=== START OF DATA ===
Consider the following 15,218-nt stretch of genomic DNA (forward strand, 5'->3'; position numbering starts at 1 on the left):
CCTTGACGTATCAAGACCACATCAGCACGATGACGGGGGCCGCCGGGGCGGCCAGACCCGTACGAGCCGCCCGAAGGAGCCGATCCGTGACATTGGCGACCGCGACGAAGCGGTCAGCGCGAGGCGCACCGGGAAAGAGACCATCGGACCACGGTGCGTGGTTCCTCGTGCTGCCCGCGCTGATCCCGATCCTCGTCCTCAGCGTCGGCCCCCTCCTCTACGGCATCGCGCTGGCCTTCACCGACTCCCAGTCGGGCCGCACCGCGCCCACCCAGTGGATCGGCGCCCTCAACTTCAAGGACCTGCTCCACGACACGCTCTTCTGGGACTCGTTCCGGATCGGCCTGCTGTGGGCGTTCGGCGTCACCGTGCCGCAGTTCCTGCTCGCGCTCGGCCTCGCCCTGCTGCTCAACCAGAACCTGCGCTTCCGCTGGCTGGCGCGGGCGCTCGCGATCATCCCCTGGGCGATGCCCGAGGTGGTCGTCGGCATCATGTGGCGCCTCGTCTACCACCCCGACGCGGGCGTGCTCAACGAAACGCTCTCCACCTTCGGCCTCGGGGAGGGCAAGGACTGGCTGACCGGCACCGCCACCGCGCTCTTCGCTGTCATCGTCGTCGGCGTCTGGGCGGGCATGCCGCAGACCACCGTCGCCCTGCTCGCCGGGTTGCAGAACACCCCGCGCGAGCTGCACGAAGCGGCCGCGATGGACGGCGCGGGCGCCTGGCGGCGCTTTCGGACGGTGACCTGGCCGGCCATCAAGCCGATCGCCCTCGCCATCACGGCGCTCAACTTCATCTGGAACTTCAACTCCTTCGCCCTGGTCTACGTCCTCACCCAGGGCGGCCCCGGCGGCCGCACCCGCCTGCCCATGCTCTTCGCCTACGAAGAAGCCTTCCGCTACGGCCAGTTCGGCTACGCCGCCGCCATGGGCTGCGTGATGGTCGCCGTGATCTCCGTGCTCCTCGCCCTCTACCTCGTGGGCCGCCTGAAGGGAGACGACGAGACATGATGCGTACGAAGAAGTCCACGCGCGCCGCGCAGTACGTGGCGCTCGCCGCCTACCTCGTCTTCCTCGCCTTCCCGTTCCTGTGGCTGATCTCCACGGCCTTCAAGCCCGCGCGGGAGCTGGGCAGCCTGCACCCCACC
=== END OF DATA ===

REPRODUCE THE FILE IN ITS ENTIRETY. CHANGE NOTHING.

Consider the following 15,218-nt stretch of genomic DNA (forward strand, 5'->3'; position numbering starts at 1 on the left):
CCTTGACGTATCAAGACCACATCAGCACGATGACGGGGGCCGCCGGGGCGGCCAGACCCGTACGAGCCGCCCGAAGGAGCCGATCCGTGACATTGGCGACCGCGACGAAGCGGTCAGCGCGAGGCGCACCGGGAAAGAGACCATCGGACCACGGTGCGTGGTTCCTCGTGCTGCCCGCGCTGATCCCGATCCTCGTCCTCAGCGTCGGCCCCCTCCTCTACGGCATCGCGCTGGCCTTCACCGACTCCCAGTCGGGCCGCACCGCGCCCACCCAGTGGATCGGCGCCCTCAACTTCAAGGACCTGCTCCACGACACGCTCTTCTGGGACTCGTTCCGGATCGGCCTGCTGTGGGCGTTCGGCGTCACCGTGCCGCAGTTCCTGCTCGCGCTCGGCCTCGCCCTGCTGCTCAACCAGAACCTGCGCTTCCGCTGGCTGGCGCGGGCGCTCGCGATCATCCCCTGGGCGATGCCCGAGGTGGTCGTCGGCATCATGTGGCGCCTCGTCTACCACCCCGACGCGGGCGTGCTCAACGAAACGCTCTCCACCTTCGGCCTCGGGGAGGGCAAGGACTGGCTGACCGGCACCGCCACCGCGCTCTTCGCTGTCATCGTCGTCGGCGTCTGGGCGGGCATGCCGCAGACCACCGTCGCCCTGCTCGCCGGGTTGCAGAACACCCCGCGCGAGCTGCACGAAGCGGCCGCGATGGACGGCGCGGGCGCCTGGCGGCGCTTTCGGACGGTGACCTGGCCGGCCATCAAGCCGATCGCCCTCGCCATCACGGCGCTCAACTTCATCTGGAACTTCAACTCCTTCGCCCTGGTCTACGTCCTCACCCAGGGCGGCCCCGGCGGCCGCACCCGCCTGCCCATGCTCTTCGCCTACGAAGAAGCCTTCCGCTACGGCCAGTTCGGCTACGCCGCCGCCATGGGCTGCGTGATGGTCGCCGTGATCTCCGTGCTCCTCGCCCTCTACCTCGTGGGCCGCCTGAAGGGAGACGACGAGACATGATGCGTACGAAGAAGTCCACGCGCGCCGCGCAGTACGTGGCGCTCGCCGCCTACCTCGTCTTCCTCGCCTTCCCGTTCCTGTGGCTGATCTCCACGGCCTTCAAGCCCGCGCGGGAGCTGGGCAGCCTGCACCCCACC